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Behind masks: First Ontario civil jury trial during COVID | Moya Graham, Leah Ostler, Morgan Watkins

Monday, December 14, 2020 @ 10:24 AM | By Moya Graham, Leah Ostler, Morgan Watkins

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Morgan Watkins
Against the new backdrop of e-litigation and virtual hearings, on Sept. 30, 2020, our trial team joined opposing counsel, the judge, jury and court staff at the 330 University Ave. courthouse in Toronto to participate in the first civil jury trial in Ontario since the COVID-19 pandemic commenced.

The trial in Carroccia v. Ayow (October 2020) was conducted in person, with three witnesses who testified by video using Zoom. Everyone in attendance wore masks and stayed six feet apart. Counsel conducted examinations and submissions looking through layers of plexiglass. For those two weeks, two worlds collided: elements of the new virtual courtroom and COVID-19 protocols met the usual pre-pandemic trial process. But in every way that matters — behind the protective layers of masks and plexiglass — the trial proceeded smoothly. Co-operation and consideration are always important at trial and were essential under COVID-19 protocols.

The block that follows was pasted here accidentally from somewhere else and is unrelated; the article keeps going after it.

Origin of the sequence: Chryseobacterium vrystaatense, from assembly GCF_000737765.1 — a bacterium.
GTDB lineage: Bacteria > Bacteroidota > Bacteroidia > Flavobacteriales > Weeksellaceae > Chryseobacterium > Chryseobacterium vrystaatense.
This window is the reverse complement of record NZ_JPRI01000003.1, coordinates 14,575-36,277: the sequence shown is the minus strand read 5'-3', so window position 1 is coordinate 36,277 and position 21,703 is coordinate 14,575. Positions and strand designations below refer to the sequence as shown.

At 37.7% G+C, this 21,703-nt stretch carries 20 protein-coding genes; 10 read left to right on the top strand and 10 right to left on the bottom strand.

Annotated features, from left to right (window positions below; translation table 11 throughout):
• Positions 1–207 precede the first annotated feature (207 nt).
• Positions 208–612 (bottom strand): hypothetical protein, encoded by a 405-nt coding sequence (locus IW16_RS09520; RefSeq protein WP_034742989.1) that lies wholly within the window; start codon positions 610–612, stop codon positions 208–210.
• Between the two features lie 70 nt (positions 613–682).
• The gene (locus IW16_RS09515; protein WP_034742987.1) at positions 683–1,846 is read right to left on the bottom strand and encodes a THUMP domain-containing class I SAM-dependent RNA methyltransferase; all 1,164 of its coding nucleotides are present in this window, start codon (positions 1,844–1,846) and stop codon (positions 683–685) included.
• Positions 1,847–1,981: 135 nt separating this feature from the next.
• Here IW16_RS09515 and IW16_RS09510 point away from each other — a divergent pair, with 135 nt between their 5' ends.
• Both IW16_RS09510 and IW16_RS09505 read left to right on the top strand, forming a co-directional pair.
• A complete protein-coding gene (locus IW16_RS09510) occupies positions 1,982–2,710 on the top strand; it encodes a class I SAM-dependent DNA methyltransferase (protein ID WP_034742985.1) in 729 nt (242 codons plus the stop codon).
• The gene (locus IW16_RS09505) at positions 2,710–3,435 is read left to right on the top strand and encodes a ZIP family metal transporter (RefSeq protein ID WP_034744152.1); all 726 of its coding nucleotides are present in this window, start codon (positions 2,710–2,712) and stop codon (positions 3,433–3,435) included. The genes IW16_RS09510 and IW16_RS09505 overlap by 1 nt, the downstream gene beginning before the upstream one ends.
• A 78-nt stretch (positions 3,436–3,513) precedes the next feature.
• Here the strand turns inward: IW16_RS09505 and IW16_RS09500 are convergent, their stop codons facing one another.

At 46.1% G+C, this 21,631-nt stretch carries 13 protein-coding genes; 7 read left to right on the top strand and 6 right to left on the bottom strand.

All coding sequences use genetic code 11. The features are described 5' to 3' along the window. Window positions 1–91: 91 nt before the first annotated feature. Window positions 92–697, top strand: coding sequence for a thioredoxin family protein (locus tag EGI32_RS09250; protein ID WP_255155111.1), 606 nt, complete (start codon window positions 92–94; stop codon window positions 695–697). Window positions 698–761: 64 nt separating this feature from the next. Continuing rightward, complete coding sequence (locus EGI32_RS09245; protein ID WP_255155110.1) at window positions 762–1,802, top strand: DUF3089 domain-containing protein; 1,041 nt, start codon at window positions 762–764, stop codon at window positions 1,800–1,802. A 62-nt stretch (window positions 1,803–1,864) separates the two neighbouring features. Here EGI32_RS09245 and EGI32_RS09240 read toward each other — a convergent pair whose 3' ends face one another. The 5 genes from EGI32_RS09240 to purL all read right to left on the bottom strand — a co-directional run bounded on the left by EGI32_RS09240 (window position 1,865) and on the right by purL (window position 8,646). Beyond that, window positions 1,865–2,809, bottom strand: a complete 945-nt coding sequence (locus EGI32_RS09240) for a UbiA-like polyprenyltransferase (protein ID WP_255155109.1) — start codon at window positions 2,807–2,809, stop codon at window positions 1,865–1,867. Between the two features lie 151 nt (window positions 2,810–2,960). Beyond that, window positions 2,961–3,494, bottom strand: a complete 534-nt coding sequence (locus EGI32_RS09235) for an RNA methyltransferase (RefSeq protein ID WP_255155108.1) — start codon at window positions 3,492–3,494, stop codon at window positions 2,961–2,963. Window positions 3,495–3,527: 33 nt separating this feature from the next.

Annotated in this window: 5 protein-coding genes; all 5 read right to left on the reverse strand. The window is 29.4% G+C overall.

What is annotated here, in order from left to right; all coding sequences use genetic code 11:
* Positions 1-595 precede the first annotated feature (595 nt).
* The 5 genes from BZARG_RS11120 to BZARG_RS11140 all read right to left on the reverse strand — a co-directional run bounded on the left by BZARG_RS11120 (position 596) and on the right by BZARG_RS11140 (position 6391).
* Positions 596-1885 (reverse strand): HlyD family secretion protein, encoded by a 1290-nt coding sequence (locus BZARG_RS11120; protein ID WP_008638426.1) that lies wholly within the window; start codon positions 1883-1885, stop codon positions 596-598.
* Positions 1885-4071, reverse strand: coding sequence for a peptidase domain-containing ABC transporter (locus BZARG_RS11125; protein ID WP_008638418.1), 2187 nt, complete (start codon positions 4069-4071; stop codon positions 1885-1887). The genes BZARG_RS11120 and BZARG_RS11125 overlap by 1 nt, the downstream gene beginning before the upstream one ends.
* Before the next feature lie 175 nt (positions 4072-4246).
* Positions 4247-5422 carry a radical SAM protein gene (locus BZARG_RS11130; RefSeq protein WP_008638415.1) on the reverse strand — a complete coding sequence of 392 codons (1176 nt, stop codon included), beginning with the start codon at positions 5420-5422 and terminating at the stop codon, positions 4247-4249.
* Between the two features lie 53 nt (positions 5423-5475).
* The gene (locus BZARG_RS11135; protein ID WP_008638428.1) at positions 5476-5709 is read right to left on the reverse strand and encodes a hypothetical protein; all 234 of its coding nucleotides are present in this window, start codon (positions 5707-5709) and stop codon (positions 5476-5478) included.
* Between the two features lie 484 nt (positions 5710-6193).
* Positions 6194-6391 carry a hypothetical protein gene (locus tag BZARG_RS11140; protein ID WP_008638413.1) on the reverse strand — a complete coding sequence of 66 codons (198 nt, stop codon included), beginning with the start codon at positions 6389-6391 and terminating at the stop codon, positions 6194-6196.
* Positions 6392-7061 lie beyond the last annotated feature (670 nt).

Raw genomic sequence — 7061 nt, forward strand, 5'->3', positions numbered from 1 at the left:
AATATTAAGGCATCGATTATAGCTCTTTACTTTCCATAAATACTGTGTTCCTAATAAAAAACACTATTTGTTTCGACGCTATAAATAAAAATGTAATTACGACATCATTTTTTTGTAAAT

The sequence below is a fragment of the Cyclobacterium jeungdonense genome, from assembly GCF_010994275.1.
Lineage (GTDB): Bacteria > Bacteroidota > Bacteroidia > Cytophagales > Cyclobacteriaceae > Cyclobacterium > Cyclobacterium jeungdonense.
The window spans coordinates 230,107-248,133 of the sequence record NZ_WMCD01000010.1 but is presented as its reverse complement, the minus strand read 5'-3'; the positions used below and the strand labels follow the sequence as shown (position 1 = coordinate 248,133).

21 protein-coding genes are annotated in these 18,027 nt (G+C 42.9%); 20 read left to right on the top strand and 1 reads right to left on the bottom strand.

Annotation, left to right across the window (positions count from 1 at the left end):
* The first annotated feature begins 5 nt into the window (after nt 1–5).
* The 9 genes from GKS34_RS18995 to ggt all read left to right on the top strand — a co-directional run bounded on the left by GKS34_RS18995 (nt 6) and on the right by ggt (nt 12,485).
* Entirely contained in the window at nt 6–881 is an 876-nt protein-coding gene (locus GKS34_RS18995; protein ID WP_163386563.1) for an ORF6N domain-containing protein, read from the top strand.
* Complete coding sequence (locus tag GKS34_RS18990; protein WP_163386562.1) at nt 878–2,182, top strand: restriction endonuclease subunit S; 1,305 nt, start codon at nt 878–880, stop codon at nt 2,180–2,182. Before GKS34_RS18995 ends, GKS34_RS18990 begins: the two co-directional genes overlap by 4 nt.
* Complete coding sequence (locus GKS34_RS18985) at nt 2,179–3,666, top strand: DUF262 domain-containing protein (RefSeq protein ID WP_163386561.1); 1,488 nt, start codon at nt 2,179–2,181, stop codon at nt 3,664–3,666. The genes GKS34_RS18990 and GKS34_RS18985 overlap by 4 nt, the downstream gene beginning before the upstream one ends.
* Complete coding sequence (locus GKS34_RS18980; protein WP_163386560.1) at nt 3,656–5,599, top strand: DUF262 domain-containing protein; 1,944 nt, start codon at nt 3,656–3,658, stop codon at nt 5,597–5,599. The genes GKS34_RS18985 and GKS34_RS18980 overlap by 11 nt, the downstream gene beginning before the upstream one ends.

We had the opportunity to compare virtual and in-person testimony of important witnesses for both parties in the context of this hybrid trial. The decision to have witnesses testify by video was not made by counsel. It was an imperative for witnesses who could not attend the courthouse due to COVID-19 risks. We made do with these requests. And, while we perceived the jury to be slightly more receptive to witnesses who testified in person, this marginal difference did not seem to impact the outcome. Our takeaway from the experience is that, uncomfortable as it may feel, most witnesses (even important witnesses), can testify by video where practicality or proportionality so require. It also reinforced the importance of the institution of the jury trial, even in these trying times.

Trial against backdrop of Ontario court protocols

Our trial took place during the very short window in which in-person civil jury trials were permitted in Toronto.